3) Shin Megami Tensei: Devil Survivor
By Bob Richardson
Maybe the key to a fantastic RPG is its setting. Home to the apocalypse, Tokyo offers a sense of realism that grips players and immerses them in a sort of alternate reality. But what’s a realistic setting without authentic characters and dialogue that’s not only well-written, but expertly translated? The Protagonist, Atsuro, and Yuzu serve as representatives to the human condition in a genre typically flooded with stalwart heroes who selflessly aid others. Certainly, that is a choice players can make, but the diverse cast offers different points of view that may ultimately change the fate of the world, depending on how the Protagonist reacts. Shin Megami Tensei: Devil Survivor‘s strong emphasis on player choice facilitates the immersion offered in every other regard. Combine all of this with challenging gameplay that boasts bountiful customization, and SMT: DS is absolutely one of the best RPGs — nay, titles — on the DS.
2) Nine Hours, Nine Persons, Nine Doors
By Stephen Meyerink
At first you’re resistant. “There’s no way this could be as shocking as people say.” You make your way through mountains of exposition and character introductions, some great puzzle-solving, and lots of pseudoscience. “I like where this is going,” you say to your friends, “but if they end up pulling a cliché out, I’m so done with this game.” And then, just as you’re fully enraptured in the struggles of nine (technically eight) strangers trying to escape a sinking cruise ship, a sickening splorch echoes from your DS’ tiny speakers and the screen fades to black. “What?!” you scream, “that can’t be it! I don’t have any answers!” Your data saves, and you’re informed that you received the “hatchet” ending. And so begins the experience of Nine Hours, Nine Persons, Nine Doors, one of the most wholly engaging games on the Nintendo DS. It is a game that demands patience and more than a little repetition, but as it slowly doles out answers to your burning questions, you’ll find it harder and harder to put down, until at last you reach the climactic moments of the game. The ultimate revelation is one that will floor many players, and the character development, devious puzzles, and great music will happily carry you along to it.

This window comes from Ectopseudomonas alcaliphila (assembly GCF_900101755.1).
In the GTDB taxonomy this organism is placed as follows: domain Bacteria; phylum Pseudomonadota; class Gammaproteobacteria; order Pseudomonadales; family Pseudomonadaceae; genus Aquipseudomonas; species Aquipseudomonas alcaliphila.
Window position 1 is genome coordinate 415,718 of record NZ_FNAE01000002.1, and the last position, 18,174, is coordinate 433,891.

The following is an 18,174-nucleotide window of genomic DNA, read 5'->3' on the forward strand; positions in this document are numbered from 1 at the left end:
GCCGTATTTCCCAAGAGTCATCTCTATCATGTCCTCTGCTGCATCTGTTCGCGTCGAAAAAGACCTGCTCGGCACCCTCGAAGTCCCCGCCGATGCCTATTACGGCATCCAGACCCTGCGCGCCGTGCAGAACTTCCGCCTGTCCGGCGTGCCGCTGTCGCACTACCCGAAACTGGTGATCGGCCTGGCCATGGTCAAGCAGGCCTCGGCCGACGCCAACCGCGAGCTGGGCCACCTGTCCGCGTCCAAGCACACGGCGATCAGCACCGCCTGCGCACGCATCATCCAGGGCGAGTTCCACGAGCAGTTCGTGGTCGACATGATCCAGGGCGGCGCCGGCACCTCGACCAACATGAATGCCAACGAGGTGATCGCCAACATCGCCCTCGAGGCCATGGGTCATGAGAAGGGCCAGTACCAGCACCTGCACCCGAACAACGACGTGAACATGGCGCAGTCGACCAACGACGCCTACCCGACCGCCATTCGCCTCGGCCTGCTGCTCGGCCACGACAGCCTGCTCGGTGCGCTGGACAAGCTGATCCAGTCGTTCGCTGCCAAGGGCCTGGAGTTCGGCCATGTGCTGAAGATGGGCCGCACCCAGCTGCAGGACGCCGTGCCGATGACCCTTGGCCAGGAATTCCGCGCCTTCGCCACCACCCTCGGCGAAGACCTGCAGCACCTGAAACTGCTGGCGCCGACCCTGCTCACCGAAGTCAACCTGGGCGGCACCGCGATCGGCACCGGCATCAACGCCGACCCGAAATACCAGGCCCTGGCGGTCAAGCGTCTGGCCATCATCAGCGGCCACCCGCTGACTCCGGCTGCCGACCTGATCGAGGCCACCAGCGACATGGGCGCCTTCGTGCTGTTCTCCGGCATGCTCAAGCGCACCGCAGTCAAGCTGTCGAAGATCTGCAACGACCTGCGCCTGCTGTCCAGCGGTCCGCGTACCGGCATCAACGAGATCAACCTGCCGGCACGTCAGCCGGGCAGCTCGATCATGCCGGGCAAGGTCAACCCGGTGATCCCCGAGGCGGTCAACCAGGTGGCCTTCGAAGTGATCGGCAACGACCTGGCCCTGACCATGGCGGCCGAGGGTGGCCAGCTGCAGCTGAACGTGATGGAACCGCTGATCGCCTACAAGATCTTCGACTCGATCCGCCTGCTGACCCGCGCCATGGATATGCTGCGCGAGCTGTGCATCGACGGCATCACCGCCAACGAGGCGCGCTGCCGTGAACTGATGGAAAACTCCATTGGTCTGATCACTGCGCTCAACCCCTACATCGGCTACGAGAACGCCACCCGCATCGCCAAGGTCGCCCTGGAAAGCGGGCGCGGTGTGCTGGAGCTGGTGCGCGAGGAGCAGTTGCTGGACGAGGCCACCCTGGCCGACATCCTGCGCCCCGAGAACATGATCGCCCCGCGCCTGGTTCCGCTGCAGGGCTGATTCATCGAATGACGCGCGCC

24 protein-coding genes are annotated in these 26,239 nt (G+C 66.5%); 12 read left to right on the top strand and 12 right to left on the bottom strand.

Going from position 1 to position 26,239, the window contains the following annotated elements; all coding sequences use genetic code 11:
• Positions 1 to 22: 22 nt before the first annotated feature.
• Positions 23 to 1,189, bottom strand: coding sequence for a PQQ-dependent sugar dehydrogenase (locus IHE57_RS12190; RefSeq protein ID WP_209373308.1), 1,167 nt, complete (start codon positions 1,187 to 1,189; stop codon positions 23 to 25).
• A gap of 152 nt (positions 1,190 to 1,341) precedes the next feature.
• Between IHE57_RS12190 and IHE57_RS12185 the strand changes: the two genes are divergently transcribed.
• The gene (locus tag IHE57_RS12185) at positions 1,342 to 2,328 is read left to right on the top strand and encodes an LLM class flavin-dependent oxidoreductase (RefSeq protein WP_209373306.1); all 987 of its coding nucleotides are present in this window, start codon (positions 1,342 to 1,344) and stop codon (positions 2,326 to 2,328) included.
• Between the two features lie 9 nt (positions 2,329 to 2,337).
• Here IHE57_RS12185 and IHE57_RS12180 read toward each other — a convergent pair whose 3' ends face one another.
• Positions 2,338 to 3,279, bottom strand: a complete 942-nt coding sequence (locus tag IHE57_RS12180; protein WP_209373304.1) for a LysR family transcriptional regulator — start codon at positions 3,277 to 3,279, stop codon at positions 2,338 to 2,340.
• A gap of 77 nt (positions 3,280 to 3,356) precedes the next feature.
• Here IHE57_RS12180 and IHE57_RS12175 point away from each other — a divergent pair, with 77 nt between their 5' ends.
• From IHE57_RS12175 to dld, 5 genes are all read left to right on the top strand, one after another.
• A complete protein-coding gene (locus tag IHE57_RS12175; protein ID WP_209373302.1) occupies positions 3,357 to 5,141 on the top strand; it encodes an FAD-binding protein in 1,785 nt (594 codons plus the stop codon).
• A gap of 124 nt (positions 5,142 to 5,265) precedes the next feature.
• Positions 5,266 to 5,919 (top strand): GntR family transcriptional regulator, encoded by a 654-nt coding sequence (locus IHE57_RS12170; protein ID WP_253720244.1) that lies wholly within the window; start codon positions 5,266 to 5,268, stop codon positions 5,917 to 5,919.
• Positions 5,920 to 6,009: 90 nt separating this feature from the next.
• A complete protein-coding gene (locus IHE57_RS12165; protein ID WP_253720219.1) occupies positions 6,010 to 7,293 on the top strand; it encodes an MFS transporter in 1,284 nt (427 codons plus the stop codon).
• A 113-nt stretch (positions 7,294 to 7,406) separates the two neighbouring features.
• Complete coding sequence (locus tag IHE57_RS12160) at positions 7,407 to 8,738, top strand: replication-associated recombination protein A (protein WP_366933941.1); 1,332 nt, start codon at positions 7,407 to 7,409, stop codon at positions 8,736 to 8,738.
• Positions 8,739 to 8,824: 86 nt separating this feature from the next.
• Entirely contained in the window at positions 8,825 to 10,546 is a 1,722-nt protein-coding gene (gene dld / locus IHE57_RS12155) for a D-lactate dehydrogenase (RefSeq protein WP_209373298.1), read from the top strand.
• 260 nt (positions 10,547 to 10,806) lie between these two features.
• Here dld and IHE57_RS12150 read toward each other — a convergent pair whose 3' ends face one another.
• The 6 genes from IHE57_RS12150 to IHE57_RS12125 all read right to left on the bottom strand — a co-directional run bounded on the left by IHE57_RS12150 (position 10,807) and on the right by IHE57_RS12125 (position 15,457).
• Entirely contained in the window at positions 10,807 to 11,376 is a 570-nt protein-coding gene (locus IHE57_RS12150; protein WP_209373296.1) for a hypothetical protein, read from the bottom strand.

1) The World Ends With You
By Bob Richardson
Square Enix’s plunge in quality is nothing new; for several years now, SE’s future has been called into question, with few beacons of hope along the way. The World Ends With You is a shining example of what SE is capable of at their best, which they made this brief return to in 2008. What makes TWEWY arguably the best RPG on the Nintendo DS is its entire package. Amidst some tough competition during the DS’s nearly decade-long tenure, TWEWY boasts attractive artwork, engrossing music, innovative and fast-paced gameplay, an imaginative story with deep existential considerations, and some of the best use of the DS’s dual screen offered on the handheld. And to think: a company that unashamedly resells titles of its former glory from two decades ago has put out one of the best new IPs in the past five years.